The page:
7 familiar Microsoft technologies you didn’t know Microsoft bought

Not many people are aware that some of the familiar technologies of Microsoft were actually bought by the organization. Check out seven of the familiar technologies that Microsoft has indeed bought.

The acquisition strategy of each and every company varies. Microsoft perform strategic, small acquisitions of companies that provide them what comes down to a piece or a component of the bigger puzzle. When Microsoft makes the strategic buys, it has handsomely paid off. While many may not realize it, some of the most-used products of Microsoft were bought out.

THE WIDE RANGE OF MICROSOFT PRODUCTS AND SERVICES

Microsoft is an US public multinational corporation, which is headquartered in Redmond, Washington. The company develops, licenses, manufactures and supports a range of products as well as services that are predominantly related to computing via its different product divisions. Microsoft was established on April 4, 1975 to create and sell BASIC interpreters for the Altair 8800. It grew to dominate the home computer systems. Furthermore, it also dominated the office suite market with Microsoft Office. Over the years, there are numerous technologies that people did not realize that Microsoft bought. Some of these familiar technologies include the following.

Microsoft Technologies

7 FAMILIAR TECHNOLOGIES THAT MICROSOFT BOUGHT

  1. MS DOS. When Intel introduced the 8086 processor, IBM planned don making a computer for it and contacted the creator of the CP/M OS originally, Gary Kidall. Kidall’s wife refused to sign an NDA with IBM to talk about a licensing deal, thus IBM turned to Microsoft. In turn, Microsoft bought the rights to the Quick-and-Dirty operating system, or the Q-Dos that was very CP/M-like. From Seattle Computer Products, Microsoft did not tell SCP regarding the IBM deal and has managed to convince IBM to allow it to market MS-DOS separate from the personal computer.
  2. FRONT PAGE. Nowadays, most people throw around HTML tags as if it’s nothing. However, back in the early days of the web, coding an HTML page was about as acrane to most people as C Programming. That is why, to get a jump on things, Microsoft bought FrontPage and the developer, Vermeer Technologies in the year 1996. Initially, it was bundled with Windows NT 4.0 Server that came with a web server named Internet Information Services 2.0-. Later, it would be added to the Microsoft Office lineup with Office 97 and renamed subsequently FrontPage Server Extensions. Microsoft stopped it in December 2006 but the replacement, Microsoft Expression was released a year earlier and was making headway as the preferred Web page editor.
  3. POWERPOINT. Designed originally for Macintosh under the name ‘Presenter; the software was renamed to PowerPoint because of a trademark issue. The developer, Robert Gaskins managed to release the three versions in short order before Microsoft called in August 1987 and bought it for $14 million. PowerPoint became the Graphics Business Unit of Microsoft and eventually became an integral part of Microsoft Office that first appeared in 1992.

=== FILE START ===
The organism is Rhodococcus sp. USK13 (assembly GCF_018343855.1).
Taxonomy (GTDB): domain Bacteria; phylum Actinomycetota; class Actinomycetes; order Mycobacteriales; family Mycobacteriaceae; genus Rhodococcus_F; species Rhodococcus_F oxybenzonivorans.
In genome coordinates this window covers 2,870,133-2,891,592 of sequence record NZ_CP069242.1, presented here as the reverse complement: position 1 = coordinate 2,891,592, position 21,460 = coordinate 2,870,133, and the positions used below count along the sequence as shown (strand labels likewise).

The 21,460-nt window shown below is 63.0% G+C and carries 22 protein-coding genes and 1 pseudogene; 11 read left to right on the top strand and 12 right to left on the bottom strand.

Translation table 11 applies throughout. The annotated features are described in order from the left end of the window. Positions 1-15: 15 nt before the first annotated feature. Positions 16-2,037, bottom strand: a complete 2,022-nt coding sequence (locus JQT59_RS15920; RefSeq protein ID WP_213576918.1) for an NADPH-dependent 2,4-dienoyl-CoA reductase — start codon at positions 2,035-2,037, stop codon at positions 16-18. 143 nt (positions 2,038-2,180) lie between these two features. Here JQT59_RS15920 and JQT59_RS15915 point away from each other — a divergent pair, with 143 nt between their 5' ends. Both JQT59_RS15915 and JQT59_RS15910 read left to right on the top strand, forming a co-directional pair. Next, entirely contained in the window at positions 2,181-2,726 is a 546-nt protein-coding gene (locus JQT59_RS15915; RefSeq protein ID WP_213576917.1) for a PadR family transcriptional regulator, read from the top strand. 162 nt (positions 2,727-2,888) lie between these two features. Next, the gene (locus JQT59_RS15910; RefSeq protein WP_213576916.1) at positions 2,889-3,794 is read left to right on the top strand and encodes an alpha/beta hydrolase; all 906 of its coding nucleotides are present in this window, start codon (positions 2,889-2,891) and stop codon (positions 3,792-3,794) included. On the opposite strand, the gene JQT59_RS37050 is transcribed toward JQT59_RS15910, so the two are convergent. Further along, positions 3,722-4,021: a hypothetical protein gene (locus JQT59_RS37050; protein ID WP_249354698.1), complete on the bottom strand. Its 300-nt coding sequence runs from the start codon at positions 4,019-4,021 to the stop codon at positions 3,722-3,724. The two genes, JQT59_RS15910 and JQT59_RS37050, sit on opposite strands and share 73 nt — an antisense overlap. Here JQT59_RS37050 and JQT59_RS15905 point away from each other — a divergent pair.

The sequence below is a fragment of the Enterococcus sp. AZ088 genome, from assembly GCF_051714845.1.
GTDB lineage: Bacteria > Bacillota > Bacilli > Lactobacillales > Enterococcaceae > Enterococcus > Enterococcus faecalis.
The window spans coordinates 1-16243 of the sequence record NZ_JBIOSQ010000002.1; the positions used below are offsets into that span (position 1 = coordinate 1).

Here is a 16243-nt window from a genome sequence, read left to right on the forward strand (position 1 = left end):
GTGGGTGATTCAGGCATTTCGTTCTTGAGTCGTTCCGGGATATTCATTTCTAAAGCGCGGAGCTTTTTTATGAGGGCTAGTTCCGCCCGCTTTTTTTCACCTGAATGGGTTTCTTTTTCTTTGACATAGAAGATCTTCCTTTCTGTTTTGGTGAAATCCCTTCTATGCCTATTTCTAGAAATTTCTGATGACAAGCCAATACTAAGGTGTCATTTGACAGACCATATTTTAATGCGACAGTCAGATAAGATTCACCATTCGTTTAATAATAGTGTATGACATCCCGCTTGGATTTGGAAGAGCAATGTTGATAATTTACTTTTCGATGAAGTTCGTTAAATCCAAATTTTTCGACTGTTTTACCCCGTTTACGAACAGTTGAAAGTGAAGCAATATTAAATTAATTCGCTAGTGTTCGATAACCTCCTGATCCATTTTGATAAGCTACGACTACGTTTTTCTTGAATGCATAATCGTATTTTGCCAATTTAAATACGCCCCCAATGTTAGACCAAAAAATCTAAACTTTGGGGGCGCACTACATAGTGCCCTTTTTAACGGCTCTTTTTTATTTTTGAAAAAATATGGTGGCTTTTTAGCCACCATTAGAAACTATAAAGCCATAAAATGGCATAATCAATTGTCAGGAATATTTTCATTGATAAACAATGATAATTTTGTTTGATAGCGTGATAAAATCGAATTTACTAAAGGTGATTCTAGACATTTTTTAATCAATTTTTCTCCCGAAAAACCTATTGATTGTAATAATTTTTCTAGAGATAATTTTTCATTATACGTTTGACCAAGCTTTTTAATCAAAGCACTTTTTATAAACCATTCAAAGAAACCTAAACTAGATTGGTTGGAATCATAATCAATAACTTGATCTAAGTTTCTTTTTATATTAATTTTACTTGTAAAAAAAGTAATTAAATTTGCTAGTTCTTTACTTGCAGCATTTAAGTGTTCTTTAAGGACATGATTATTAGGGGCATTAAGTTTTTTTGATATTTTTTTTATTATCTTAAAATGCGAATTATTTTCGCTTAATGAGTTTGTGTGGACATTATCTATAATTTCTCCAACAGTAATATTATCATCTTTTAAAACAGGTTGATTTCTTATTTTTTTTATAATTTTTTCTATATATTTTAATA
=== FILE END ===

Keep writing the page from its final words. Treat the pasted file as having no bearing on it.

4. HOTMAIL. The purchase of Hotmail is another example of Microsoft jumpstarting its internet business. It was then rendered as HoTMail in 1997 and was bought for $400 million. It was one of the first web-based mail services, together with Yahoo Mail, which also was an acquisition. Microsoft renamed the service MSN Hotmail. It was surpassed by Google Mail and after falling to misuse and decay, Hotmail became a home for spammers in 2011. Microsoft whipped the service into shape, but the reputation was tarnished at that point. Additionally, Microsoft had a second mail service, Windows Live Mail, thus it merged Live Mail and Hotmail into a single new brand, Outlook.com.
  5. VISIO. Visio showcases how life could be for an entrepreneur in the technology industry. During 1984, Jeremy Jaech and Dave Walter co-founded one of the first desktop publishing companies Aldus, inspired by Macintosh. Aldu’s PageMaker utilized Adobe PostScript technology and Adobe finally decided it required a DTP package and purchased Aldus in 1994. Before that in 1992, Jaech and Walter begun a new company that’s called Visio. Again, the concentrated on visual design on the screen in this case. Visio did flow visual diagrams, charting and layout designs. This time, Microsoft came to call and paid $1.5 billion in stock for Visio in the year 2001. Since then, Visio has become a part of Office.
  6. INTERNET EXPLORER. Initially, Microsoft had blown off the internet revolution during the early 90’s before Bill Gates came to his senses. After falling way behind in the browser competition, the company jumpstarted its efforts with the NCSA’s Mosaic browser license from Spyglass. The company got out of the NCSA to sell licenses for Mosaic. It turned out to be a deal that’s tangled, which cost Microsoft $10 million and providing Spyglass a look at the IE code for purposes of audit, which ended with IE7.
  7. GIANT ANTISPYWARE. Once upon a time, GIANT Antispyware was a competitor of Webroot in eliminating the new spyware software category, which, unlike viruses, hid on the computer and look for particular keystrokes, like the login and password to the online bank account. In 2004, Microsoft bought GIANT and renamed it Microsoft AntiSpyware before renaming to Windows Defender, a year later. Eventually, it would be superseded by Microsoft Security Essentials that broadened the coverage level and protection beyond simply spyware.

Microsoft has indeed stepped up its shopping habits in 2014. Through the years and at present, it does not show signs of slowing down.

Read more: http://www.infoworld.com/article/2606625/applications/116047-Microsoft-products-you-may-not-know-were-acquisitions.html

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